# Orthogonal projection

In geometry, an orthogonal projection of a k-dimensional object onto a d-dimensional hyperplane (d < k) is obtained by intersections of (kd)- dimensional hyperplanes drawn through the points of an object orthogonally to the d-hyperplane. In particular, an orthogonal projection of a three-dimensional object onto a plane is obtained by intersections of planes drawn through all points of the object orthogonally to the plane of projection.

If such a projection leaves the origin fixed, it is a self-adjoint idempotent linear transformation; its matrix is a symmetric idempotent matrix. Conversely, every symmetric idempotent matrix is the matrix of the orthogonal projection onto its own column space. If M is a k×d matrix with d < k, the d columns spanning a d-dimensional subspace, then the matrix of the orthogonal projection onto the column space of M is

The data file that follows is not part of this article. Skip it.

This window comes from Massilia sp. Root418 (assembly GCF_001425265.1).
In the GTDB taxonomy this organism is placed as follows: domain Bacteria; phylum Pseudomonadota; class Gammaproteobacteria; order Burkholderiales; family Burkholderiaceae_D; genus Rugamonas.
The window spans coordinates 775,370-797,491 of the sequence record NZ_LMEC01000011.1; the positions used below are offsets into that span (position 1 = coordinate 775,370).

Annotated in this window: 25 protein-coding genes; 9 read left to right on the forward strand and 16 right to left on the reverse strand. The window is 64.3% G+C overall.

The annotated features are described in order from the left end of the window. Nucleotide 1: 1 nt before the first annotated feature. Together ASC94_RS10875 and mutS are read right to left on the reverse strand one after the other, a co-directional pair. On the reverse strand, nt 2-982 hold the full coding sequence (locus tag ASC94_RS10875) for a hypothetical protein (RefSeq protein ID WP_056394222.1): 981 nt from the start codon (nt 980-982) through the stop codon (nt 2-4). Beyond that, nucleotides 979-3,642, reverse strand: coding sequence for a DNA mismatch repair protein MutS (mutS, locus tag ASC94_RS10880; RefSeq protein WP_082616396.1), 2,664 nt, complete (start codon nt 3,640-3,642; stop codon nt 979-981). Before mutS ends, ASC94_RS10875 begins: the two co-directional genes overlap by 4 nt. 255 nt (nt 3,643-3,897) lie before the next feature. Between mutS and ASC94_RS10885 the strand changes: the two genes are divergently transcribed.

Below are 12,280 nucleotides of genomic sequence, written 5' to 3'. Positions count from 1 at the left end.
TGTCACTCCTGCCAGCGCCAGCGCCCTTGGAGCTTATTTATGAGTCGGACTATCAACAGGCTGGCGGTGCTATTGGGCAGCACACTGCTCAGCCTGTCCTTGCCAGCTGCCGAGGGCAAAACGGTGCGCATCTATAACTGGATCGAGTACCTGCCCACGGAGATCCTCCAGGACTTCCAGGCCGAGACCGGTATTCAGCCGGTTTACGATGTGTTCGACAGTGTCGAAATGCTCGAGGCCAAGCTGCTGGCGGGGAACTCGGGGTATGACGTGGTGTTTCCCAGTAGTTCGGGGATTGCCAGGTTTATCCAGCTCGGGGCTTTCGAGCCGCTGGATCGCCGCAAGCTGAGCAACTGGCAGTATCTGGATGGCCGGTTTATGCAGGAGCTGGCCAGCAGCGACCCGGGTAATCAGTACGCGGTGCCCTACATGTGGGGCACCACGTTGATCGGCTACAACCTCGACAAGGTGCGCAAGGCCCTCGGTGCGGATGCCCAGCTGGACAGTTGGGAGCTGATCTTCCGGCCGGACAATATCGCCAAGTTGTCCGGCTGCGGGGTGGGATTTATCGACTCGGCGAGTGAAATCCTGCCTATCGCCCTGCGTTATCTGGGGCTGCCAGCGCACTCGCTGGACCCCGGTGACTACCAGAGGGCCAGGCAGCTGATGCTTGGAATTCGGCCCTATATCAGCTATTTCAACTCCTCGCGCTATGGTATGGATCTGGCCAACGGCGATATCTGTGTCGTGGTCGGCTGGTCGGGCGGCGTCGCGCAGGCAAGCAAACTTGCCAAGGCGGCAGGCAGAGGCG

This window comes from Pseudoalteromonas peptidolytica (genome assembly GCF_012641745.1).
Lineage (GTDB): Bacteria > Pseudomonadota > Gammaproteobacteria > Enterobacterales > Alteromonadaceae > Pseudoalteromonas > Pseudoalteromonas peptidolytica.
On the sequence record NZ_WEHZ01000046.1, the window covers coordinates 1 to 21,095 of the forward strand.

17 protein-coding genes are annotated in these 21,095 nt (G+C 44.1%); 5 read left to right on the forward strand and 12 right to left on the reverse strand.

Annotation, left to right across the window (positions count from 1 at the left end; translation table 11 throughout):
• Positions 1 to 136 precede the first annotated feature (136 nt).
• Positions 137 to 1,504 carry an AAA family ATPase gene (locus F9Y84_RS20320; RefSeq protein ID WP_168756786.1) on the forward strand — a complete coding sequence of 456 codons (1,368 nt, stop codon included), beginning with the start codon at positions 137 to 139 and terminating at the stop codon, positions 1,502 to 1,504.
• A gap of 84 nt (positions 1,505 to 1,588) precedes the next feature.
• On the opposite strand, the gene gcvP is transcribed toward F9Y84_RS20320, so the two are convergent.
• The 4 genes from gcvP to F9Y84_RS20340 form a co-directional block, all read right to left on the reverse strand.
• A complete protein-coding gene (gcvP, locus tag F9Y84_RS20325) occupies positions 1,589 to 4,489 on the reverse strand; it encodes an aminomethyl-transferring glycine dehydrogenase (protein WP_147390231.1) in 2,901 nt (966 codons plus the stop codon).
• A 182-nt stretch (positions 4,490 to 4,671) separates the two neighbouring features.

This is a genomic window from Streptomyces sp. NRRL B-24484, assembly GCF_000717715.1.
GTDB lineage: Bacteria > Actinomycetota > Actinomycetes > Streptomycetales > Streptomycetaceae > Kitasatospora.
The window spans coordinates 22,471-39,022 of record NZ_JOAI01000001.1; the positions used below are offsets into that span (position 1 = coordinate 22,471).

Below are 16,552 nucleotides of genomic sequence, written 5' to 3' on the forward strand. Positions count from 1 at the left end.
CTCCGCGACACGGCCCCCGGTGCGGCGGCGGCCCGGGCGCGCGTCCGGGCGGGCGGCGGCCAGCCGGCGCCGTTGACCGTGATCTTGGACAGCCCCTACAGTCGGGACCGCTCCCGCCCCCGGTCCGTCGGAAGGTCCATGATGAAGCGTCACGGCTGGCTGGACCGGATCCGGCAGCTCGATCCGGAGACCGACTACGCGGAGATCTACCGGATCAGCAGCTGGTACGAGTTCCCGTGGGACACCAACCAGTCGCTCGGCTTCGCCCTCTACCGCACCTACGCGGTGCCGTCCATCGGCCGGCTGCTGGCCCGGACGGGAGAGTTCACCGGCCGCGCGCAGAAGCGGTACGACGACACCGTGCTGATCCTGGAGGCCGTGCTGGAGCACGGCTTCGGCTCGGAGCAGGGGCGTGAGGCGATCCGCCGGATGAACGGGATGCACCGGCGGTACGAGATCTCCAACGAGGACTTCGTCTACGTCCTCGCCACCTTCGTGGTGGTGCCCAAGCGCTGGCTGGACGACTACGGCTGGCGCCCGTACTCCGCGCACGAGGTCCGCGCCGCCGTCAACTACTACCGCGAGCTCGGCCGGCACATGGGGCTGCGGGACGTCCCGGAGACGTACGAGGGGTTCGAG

${\displaystyle P=M(M^{\top }M)^{-1}M^{\top }}$

(and before leaping to the conclusion that this must be an identity matrix, remember that M is not a square matrix but has more rows than columns!).

If the basis is orthonormal, the projection can be simplified to

${\displaystyle P=MM^{\top }}$

In functional analysis, the geometric notion is generalized as follows. An orthogonal projection is a bounded operator on a Hilbert space H which is self-adjoint and idempotent. It maps each vector v in H to the closest point of PH to v. PH is the range of P and it is a closed subspace of H.